Recently, app store providers have become increasingly active in imposing and enforcing privacy requirements for developers. For example, both Apple and Google have threatened removal of apps from their respective app stores based on the collection of in-app user activity and crash logs for analytics purposes in violation of the platform rules. These examples demonstrate that developers should consider not only legal requirements, but also platform rules, before publishing a mobile app.

Earlier this year, Apple contacted several developers whose mobile apps incorporated a third-party analytics tool that took screenshots of the app while in use and recorded users’ taps and swipes within the app. When the analytics tool was not properly configured, it could also capture users’ textual input into the app, including of data like payment card details. Apple explained that use of the third-party analytics code ran afoul of its App Store Review Guidelines, which state:

“Apps must request explicit user consent and provide a clear visual indication when recording, logging, or otherwise making a record of user activity. This includes any use of the device camera, microphone, or other user inputs.”

Apple explained that the app would be removed from the App Store if the third-party code was not promptly removed.

Google, too, has taken similar steps regarding the collection of analytics data. Last year, Google contacted developers whose mobile apps automatically sent crash reports to the developer, stating that the crash reports contained sensitive user data. Google’s policies require that in cases where “users may not expect that their personal or sensitive user data will be required to provide or improve the features of your app,” the app “must provide an in-app disclosure of your data collection and use” that includes a “request for user consent.” Under Google’s policies, a reference in the app privacy policy, without more, would not be sufficient.

These enforcement positions may catch some developers by surprise. For instance, some developers may assume that the device operating system will cause a permission request screen to appear where it is required. As the two cases cited above demonstrate, this is not always the case. Compounding the problem, some developers may find it difficult to determine precisely what code in their app triggers the alleged policy violation. In many cases, a third-party software development kit (SDK) may contain the code that triggered the violation, and some developers may find it difficult to debug these issues.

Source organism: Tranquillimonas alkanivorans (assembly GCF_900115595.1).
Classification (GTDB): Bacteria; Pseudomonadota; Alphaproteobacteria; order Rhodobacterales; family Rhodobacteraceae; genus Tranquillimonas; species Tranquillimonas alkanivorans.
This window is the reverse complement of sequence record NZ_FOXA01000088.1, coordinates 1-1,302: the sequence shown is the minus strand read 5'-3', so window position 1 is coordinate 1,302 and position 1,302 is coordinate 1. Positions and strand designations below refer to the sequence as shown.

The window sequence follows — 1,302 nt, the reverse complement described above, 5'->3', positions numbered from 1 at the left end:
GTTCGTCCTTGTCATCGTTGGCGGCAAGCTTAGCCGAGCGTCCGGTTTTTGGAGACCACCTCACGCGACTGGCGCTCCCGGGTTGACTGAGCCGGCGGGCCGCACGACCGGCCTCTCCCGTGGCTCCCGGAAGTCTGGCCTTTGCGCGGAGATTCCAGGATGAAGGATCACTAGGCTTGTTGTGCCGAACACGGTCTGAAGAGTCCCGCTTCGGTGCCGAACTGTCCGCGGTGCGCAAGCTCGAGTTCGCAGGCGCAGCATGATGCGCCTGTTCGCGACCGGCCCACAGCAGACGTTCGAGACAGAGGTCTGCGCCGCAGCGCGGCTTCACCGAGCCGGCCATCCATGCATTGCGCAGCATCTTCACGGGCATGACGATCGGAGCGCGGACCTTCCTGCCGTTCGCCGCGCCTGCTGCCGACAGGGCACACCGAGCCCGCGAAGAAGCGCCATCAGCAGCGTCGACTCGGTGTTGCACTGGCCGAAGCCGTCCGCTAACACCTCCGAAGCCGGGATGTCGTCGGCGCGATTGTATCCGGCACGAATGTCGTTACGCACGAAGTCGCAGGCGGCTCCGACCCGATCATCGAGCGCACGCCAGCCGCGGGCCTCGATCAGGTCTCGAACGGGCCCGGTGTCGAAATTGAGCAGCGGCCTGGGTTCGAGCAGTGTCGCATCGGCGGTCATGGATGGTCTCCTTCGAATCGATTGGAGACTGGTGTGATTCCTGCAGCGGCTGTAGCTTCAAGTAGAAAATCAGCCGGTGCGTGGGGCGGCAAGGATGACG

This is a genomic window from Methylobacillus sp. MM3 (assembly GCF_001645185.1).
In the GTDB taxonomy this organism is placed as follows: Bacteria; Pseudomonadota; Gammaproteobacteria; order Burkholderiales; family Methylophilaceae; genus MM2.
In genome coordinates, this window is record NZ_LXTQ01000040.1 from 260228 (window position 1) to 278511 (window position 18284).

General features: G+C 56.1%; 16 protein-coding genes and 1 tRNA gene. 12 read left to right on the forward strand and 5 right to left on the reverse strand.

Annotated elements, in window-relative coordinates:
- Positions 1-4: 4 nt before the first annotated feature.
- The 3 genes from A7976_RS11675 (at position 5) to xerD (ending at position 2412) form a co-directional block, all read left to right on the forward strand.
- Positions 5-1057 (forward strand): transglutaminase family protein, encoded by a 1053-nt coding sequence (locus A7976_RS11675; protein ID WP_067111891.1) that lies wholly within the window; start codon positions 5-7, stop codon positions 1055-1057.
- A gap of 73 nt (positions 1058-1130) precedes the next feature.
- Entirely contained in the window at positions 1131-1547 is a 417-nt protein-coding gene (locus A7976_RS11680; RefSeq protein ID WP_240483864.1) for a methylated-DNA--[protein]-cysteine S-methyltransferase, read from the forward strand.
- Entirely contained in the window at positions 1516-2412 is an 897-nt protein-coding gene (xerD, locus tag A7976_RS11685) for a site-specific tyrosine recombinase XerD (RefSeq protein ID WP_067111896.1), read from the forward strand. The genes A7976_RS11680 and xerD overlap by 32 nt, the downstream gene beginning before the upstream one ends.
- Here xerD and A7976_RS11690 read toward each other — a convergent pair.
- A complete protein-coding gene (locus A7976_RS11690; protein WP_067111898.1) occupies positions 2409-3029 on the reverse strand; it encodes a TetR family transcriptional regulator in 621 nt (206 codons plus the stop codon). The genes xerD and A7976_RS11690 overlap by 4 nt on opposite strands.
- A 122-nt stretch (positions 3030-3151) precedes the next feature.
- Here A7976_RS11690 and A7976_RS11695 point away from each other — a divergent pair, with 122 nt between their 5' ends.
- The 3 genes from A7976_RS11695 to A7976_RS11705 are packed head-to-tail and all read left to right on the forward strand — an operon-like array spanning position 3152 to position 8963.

Our Take:

These recent actions by app store providers demonstrate several important points:

  • App stores are becoming an important force in the privacy enforcement landscape. Although app stores cannot impose monetary penalties like a regulator, their ability to remove an app from their store is at least as powerful a tool to ensure compliance.
  • Developers must take into account platform requirements when developing and publishing their apps, in addition to applicable law. In some cases, platform requirements may exceed legal requirements.
  • Developers should not assume that the device operating system will prompt user consent in all scenarios where the platform rules would require it. This is the case because the consent requirements depend on context – e.g., under Google’s policies, consent may not be required for data collection that is related to the app’s core functionality, but would be required where it might not be apparent to the user that the data is being collected.

App developers should therefore periodically review both their privacy policies and app user flows to confirm that appropriate disclosures are being made – and consents being obtained – regarding the app’s data collection, use, and sharing. It is important to ensure that developers consider the data practices of third-party SDK providers, as well, which can also trigger app store scrutiny.

Contributors

Andrew Hoffman

Boris Segalis



Posted by Cooley